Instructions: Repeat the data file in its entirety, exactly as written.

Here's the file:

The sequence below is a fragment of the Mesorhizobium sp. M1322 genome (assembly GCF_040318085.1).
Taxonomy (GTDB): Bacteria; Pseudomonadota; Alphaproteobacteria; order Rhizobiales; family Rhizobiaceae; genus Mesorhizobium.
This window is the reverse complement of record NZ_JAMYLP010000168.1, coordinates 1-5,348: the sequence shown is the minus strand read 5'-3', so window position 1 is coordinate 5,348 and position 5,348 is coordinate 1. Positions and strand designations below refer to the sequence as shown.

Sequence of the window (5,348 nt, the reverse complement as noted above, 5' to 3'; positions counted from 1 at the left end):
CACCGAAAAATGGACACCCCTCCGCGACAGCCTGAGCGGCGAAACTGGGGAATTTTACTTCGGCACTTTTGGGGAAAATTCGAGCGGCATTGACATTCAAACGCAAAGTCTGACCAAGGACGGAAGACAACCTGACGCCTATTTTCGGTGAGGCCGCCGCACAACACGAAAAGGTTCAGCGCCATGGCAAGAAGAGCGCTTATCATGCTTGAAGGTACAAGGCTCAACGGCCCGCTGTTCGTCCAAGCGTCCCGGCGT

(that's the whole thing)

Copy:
The sequence below is a fragment of the Mesorhizobium sp. M1322 genome (assembly GCF_040318085.1).
Taxonomy (GTDB): Bacteria; Pseudomonadota; Alphaproteobacteria; order Rhizobiales; family Rhizobiaceae; genus Mesorhizobium.
This window is the reverse complement of record NZ_JAMYLP010000168.1, coordinates 1-5,348: the sequence shown is the minus strand read 5'-3', so window position 1 is coordinate 5,348 and position 5,348 is coordinate 1. Positions and strand designations below refer to the sequence as shown.

Sequence of the window (5,348 nt, the reverse complement as noted above, 5' to 3'; positions counted from 1 at the left end):
CACCGAAAAATGGACACCCCTCCGCGACAGCCTGAGCGGCGAAACTGGGGAATTTTACTTCGGCACTTTTGGGGAAAATTCGAGCGGCATTGACATTCAAACGCAAAGTCTGACCAAGGACGGAAGACAACCTGACGCCTATTTTCGGTGAGGCCGCCGCACAACACGAAAAGGTTCAGCGCCATGGCAAGAAGAGCGCTTATCATGCTTGAAGGTACAAGGCTCAACGGCCCGCTGTTCGTCCAAGCGTCCCGGCGT